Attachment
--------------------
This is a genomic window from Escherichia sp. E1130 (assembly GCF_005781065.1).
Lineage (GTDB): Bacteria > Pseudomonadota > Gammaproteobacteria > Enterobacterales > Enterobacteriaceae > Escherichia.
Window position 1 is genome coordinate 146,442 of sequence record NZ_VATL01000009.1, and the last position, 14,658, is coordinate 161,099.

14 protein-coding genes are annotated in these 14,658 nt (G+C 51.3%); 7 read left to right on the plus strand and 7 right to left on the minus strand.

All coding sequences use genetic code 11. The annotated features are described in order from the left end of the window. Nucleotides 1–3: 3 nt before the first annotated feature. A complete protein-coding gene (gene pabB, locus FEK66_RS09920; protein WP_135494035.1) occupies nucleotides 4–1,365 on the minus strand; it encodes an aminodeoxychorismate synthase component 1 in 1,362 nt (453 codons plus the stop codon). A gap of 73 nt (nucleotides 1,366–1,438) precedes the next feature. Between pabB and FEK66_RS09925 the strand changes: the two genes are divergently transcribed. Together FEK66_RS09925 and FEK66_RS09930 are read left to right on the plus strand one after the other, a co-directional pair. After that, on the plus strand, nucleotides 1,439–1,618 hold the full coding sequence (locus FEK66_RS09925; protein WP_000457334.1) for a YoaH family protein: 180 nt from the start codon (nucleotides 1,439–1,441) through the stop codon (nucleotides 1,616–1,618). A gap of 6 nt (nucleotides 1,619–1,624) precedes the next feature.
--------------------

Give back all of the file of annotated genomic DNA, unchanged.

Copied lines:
This is a genomic window from Escherichia sp. E1130 (assembly GCF_005781065.1).
Lineage (GTDB): Bacteria > Pseudomonadota > Gammaproteobacteria > Enterobacterales > Enterobacteriaceae > Escherichia.
Window position 1 is genome coordinate 146,442 of sequence record NZ_VATL01000009.1, and the last position, 14,658, is coordinate 161,099.

14 protein-coding genes are annotated in these 14,658 nt (G+C 51.3%); 7 read left to right on the plus strand and 7 right to left on the minus strand.

All coding sequences use genetic code 11. The annotated features are described in order from the left end of the window. Nucleotides 1–3: 3 nt before the first annotated feature. A complete protein-coding gene (gene pabB, locus FEK66_RS09920; protein WP_135494035.1) occupies nucleotides 4–1,365 on the minus strand; it encodes an aminodeoxychorismate synthase component 1 in 1,362 nt (453 codons plus the stop codon). A gap of 73 nt (nucleotides 1,366–1,438) precedes the next feature. Between pabB and FEK66_RS09925 the strand changes: the two genes are divergently transcribed. Together FEK66_RS09925 and FEK66_RS09930 are read left to right on the plus strand one after the other, a co-directional pair. After that, on the plus strand, nucleotides 1,439–1,618 hold the full coding sequence (locus FEK66_RS09925; protein WP_000457334.1) for a YoaH family protein: 180 nt from the start codon (nucleotides 1,439–1,441) through the stop codon (nucleotides 1,616–1,618). A gap of 6 nt (nucleotides 1,619–1,624) precedes the next feature.